MNA Exclusive Desk: Pope Francis’s embrace of the Rohingya during a trip to Bangladesh has sparked some angry comment on social media in Myanmar, where just days earlier he chose not to publicly air their plight.
On Friday the head of the Catholic church met a group of refugees from Myanmar’s stateless Muslim minority in the Bangladeshi capital Dhaka.
He referred to them as “Rohingya” — a term unacceptable to many in Myanmar where they are reviled as alleged “Bengali” illegal immigrants rather than as a distinct ethnic group.
During his public addresses on the previous leg of his trip in mainly Buddhist Myanmar, Francis did not refer to the group by name or directly allude to the crisis in Rakhine state, from where over 620,000 Rohingya have fled since August.
His caution initially won applause from Myanmar’s tiny Catholic minority — who feared a nationalist blowback — as well as from Buddhist hardliners, who are on the defensive after a global outcry about the treatment of the group.
As he arrived back at the Vatican, the pontiff said he had taken up the Rohingya cause in private in Myanmar, also describing how he wept after meeting the group of refugees.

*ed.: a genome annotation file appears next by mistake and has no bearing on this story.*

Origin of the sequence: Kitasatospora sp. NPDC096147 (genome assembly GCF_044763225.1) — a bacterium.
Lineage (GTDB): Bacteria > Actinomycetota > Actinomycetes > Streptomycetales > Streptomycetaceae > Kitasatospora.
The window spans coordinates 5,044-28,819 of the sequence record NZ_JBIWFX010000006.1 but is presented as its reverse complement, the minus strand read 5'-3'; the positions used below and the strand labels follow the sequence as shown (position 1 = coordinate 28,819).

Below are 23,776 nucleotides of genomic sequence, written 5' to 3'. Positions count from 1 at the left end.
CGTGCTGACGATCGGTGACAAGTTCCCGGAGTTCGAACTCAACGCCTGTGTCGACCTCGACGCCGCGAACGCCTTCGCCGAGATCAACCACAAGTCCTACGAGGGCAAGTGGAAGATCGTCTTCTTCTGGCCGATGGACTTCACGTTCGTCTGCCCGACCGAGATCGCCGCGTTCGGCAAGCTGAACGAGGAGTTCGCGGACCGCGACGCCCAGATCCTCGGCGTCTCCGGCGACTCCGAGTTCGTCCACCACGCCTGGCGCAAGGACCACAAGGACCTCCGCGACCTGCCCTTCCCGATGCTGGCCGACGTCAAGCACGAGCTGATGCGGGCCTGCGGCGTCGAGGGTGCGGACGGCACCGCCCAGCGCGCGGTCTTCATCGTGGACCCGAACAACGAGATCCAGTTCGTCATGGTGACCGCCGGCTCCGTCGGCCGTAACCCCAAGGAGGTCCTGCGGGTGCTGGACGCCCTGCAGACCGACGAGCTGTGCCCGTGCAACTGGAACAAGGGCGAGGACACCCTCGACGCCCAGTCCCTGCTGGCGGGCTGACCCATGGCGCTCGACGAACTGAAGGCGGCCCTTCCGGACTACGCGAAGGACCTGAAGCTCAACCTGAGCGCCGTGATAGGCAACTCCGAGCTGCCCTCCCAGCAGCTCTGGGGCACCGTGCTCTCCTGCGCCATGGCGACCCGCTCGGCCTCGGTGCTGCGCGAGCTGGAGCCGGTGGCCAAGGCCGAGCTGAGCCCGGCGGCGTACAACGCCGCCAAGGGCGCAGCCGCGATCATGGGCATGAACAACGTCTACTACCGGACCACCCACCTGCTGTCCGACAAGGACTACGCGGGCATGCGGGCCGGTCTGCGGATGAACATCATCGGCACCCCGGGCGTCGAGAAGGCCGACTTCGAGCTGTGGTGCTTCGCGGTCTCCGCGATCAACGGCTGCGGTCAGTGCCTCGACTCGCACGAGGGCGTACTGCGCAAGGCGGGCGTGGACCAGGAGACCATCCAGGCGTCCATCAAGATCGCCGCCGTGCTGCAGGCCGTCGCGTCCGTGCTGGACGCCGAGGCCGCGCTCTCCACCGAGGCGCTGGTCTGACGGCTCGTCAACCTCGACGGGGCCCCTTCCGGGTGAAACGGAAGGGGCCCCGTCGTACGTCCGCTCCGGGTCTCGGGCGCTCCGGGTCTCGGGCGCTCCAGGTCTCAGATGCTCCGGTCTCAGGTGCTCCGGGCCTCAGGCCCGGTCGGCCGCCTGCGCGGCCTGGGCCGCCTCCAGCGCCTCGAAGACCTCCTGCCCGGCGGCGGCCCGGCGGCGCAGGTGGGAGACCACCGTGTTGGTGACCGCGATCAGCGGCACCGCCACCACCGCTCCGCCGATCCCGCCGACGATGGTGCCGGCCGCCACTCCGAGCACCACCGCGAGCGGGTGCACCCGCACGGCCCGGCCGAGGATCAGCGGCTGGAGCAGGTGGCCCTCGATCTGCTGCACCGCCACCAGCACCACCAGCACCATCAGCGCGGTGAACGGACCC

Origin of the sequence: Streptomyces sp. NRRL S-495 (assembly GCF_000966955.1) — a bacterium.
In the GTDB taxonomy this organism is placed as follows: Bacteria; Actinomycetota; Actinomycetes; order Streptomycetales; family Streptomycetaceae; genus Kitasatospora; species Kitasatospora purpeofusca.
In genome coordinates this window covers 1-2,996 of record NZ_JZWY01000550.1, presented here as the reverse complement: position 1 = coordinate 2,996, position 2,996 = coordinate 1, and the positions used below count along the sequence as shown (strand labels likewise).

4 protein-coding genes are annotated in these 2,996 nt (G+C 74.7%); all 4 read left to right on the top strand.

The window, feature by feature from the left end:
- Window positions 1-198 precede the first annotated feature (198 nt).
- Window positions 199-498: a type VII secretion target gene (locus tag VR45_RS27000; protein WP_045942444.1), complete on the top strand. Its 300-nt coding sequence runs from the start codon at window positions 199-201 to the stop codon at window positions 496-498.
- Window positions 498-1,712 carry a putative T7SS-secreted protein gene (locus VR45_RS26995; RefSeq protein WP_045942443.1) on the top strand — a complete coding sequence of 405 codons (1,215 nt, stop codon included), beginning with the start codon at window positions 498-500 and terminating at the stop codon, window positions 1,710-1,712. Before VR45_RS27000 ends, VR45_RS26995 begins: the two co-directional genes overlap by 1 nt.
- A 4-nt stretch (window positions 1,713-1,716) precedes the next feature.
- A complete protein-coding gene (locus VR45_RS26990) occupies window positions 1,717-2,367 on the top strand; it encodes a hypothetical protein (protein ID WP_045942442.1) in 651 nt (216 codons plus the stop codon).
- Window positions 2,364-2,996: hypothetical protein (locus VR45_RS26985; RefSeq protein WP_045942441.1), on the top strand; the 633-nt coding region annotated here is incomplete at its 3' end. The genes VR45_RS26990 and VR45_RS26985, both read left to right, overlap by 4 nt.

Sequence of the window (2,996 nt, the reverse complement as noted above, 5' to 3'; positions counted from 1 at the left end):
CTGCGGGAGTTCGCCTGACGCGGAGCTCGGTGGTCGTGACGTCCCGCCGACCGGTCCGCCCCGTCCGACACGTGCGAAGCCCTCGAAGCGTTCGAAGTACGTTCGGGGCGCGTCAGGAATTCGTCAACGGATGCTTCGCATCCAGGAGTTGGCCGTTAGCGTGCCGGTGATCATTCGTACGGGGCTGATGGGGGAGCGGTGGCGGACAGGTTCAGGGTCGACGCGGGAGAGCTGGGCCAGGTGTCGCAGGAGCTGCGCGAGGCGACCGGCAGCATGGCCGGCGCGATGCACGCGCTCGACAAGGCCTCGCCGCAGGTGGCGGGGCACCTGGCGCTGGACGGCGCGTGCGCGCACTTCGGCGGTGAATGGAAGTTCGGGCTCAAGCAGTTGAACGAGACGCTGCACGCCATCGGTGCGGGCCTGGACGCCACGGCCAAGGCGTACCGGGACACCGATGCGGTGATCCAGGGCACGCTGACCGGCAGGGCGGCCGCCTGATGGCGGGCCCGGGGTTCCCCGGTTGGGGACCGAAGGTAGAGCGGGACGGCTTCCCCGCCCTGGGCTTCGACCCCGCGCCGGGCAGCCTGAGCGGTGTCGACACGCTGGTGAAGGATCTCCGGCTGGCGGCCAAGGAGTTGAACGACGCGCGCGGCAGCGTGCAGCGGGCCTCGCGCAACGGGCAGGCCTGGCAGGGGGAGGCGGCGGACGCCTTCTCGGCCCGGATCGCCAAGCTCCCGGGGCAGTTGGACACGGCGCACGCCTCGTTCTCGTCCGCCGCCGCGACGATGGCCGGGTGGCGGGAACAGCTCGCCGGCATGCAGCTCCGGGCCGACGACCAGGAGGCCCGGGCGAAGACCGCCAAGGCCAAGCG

“I wept: I tried to do it in a way that it couldn’t be seen,” he told reporters. “They wept too.”
The comments sparked a flurry of online anger in Myanmar, a country locked off from modern communications for five decades but which now has an active social media.
“He is like a lizard whose colour has changed because of weather,” said Facebook user Aung Soe Lin of the pope’s strikingly different stances on the crisis.
“He should be a salesman or broker for using different words even though he is a religious leader,” said another Facebook user called Soe Soe.
“The Pope is a holy person… but he said something here (in Myanmar) and he said different in other country,” another Facebook user Ye Linn Maung posted.